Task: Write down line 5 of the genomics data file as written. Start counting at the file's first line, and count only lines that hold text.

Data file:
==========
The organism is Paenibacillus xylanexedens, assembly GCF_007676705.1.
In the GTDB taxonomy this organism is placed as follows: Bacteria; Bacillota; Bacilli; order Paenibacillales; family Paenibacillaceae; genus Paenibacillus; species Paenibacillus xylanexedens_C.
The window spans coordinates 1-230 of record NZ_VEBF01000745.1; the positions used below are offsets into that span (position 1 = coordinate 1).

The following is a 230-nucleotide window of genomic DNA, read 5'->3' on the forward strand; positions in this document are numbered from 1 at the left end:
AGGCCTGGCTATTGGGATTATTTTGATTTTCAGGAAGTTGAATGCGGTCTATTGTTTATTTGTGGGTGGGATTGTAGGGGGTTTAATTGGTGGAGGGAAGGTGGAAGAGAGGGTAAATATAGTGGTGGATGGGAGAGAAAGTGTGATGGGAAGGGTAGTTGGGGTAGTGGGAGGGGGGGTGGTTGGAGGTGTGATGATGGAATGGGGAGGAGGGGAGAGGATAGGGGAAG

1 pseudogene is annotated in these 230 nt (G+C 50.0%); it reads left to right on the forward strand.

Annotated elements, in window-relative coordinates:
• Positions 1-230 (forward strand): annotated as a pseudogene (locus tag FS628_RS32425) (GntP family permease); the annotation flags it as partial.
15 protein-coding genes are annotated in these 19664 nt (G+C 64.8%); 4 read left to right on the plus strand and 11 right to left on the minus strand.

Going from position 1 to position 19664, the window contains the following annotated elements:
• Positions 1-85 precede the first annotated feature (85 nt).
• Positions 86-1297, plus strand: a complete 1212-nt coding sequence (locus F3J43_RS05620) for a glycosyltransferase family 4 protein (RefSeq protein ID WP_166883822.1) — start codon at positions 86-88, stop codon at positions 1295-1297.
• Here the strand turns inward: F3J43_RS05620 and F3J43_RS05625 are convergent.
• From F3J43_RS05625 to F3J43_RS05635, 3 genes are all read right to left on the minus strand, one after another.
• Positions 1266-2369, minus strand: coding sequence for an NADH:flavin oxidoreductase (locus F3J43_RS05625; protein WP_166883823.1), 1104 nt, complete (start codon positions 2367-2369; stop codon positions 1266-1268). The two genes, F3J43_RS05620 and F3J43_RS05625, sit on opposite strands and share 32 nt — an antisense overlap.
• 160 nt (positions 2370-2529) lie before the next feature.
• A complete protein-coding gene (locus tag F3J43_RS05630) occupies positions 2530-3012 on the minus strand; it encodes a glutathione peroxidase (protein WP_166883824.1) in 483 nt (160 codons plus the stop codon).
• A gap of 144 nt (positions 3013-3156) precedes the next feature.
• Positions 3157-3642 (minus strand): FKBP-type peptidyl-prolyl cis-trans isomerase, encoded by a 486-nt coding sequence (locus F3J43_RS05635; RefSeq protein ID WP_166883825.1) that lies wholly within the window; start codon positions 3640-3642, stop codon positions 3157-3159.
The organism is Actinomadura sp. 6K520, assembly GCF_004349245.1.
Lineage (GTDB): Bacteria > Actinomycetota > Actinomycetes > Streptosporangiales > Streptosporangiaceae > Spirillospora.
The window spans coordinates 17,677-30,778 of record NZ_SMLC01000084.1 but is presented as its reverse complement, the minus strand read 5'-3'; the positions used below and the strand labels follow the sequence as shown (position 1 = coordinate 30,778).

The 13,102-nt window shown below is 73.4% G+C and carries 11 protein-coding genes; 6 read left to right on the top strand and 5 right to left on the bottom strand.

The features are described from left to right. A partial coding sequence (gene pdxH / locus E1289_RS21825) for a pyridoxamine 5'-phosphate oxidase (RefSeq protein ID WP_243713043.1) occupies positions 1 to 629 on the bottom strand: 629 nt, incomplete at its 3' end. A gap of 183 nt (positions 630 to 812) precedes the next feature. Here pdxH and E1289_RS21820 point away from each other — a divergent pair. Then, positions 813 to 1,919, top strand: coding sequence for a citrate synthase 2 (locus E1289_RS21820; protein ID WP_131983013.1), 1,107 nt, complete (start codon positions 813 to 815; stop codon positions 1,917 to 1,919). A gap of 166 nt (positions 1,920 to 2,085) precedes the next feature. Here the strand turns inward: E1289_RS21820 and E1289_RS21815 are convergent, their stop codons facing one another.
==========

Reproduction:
AGGCCTGGCTATTGGGATTATTTTGATTTTCAGGAAGTTGAATGCGGTCTATTGTTTATTTGTGGGTGGGATTGTAGGGGGTTTAATTGGTGGAGGGAAGGTGGAAGAGAGGGTAAATATAGTGGTGGATGGGAGAGAAAGTGTGATGGGAAGGGTAGTTGGGGTAGTGGGAGGGGGGGTGGTTGGAGGTGTGATGATGGAATGGGGAGGAGGGGAGAGGATAGGGGAAG